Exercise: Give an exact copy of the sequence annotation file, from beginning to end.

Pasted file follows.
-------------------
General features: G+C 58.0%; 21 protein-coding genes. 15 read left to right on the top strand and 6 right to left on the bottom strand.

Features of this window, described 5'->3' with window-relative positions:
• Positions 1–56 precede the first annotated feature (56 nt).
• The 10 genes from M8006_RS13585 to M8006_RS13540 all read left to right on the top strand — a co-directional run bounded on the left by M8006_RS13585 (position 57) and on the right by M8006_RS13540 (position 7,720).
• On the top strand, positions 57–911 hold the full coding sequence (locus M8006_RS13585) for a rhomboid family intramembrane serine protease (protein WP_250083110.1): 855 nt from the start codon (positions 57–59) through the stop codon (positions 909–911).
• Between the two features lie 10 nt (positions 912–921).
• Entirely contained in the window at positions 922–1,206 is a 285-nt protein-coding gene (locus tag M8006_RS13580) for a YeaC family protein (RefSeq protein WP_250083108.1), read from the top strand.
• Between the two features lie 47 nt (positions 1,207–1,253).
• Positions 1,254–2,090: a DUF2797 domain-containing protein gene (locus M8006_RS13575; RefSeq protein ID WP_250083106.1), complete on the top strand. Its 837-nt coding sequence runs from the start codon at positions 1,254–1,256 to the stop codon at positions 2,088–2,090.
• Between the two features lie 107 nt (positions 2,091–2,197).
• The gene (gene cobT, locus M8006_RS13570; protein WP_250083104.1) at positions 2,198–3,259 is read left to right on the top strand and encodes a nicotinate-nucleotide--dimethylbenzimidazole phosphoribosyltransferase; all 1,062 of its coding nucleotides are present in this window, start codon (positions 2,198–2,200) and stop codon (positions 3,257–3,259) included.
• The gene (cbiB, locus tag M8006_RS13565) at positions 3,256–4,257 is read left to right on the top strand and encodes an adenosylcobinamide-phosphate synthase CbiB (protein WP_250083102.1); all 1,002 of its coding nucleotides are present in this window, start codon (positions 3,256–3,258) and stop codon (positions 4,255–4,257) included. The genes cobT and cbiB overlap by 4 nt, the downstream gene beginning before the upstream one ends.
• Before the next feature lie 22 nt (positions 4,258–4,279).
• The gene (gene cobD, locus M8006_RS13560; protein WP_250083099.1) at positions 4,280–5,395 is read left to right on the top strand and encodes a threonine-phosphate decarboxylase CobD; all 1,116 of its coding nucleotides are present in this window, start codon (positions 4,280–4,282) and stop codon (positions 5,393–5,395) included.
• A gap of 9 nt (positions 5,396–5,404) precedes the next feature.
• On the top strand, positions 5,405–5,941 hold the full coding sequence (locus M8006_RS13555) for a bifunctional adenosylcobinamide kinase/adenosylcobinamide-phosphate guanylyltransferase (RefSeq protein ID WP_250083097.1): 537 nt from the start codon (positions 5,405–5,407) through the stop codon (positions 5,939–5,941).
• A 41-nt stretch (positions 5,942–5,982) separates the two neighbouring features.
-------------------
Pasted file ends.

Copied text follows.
General features: G+C 58.0%; 21 protein-coding genes. 15 read left to right on the top strand and 6 right to left on the bottom strand.

Features of this window, described 5'->3' with window-relative positions:
• Positions 1–56 precede the first annotated feature (56 nt).
• The 10 genes from M8006_RS13585 to M8006_RS13540 all read left to right on the top strand — a co-directional run bounded on the left by M8006_RS13585 (position 57) and on the right by M8006_RS13540 (position 7,720).
• On the top strand, positions 57–911 hold the full coding sequence (locus M8006_RS13585) for a rhomboid family intramembrane serine protease (protein WP_250083110.1): 855 nt from the start codon (positions 57–59) through the stop codon (positions 909–911).
• Between the two features lie 10 nt (positions 912–921).
• Entirely contained in the window at positions 922–1,206 is a 285-nt protein-coding gene (locus tag M8006_RS13580) for a YeaC family protein (RefSeq protein WP_250083108.1), read from the top strand.
• Between the two features lie 47 nt (positions 1,207–1,253).
• Positions 1,254–2,090: a DUF2797 domain-containing protein gene (locus M8006_RS13575; RefSeq protein ID WP_250083106.1), complete on the top strand. Its 837-nt coding sequence runs from the start codon at positions 1,254–1,256 to the stop codon at positions 2,088–2,090.
• Between the two features lie 107 nt (positions 2,091–2,197).
• The gene (gene cobT, locus M8006_RS13570; protein WP_250083104.1) at positions 2,198–3,259 is read left to right on the top strand and encodes a nicotinate-nucleotide--dimethylbenzimidazole phosphoribosyltransferase; all 1,062 of its coding nucleotides are present in this window, start codon (positions 2,198–2,200) and stop codon (positions 3,257–3,259) included.
• The gene (cbiB, locus tag M8006_RS13565) at positions 3,256–4,257 is read left to right on the top strand and encodes an adenosylcobinamide-phosphate synthase CbiB (protein WP_250083102.1); all 1,002 of its coding nucleotides are present in this window, start codon (positions 3,256–3,258) and stop codon (positions 4,255–4,257) included. The genes cobT and cbiB overlap by 4 nt, the downstream gene beginning before the upstream one ends.
• Before the next feature lie 22 nt (positions 4,258–4,279).
• The gene (gene cobD, locus M8006_RS13560; protein WP_250083099.1) at positions 4,280–5,395 is read left to right on the top strand and encodes a threonine-phosphate decarboxylase CobD; all 1,116 of its coding nucleotides are present in this window, start codon (positions 4,280–4,282) and stop codon (positions 5,393–5,395) included.
• A gap of 9 nt (positions 5,396–5,404) precedes the next feature.
• On the top strand, positions 5,405–5,941 hold the full coding sequence (locus M8006_RS13555) for a bifunctional adenosylcobinamide kinase/adenosylcobinamide-phosphate guanylyltransferase (RefSeq protein ID WP_250083097.1): 537 nt from the start codon (positions 5,405–5,407) through the stop codon (positions 5,939–5,941).
• A 41-nt stretch (positions 5,942–5,982) separates the two neighbouring features.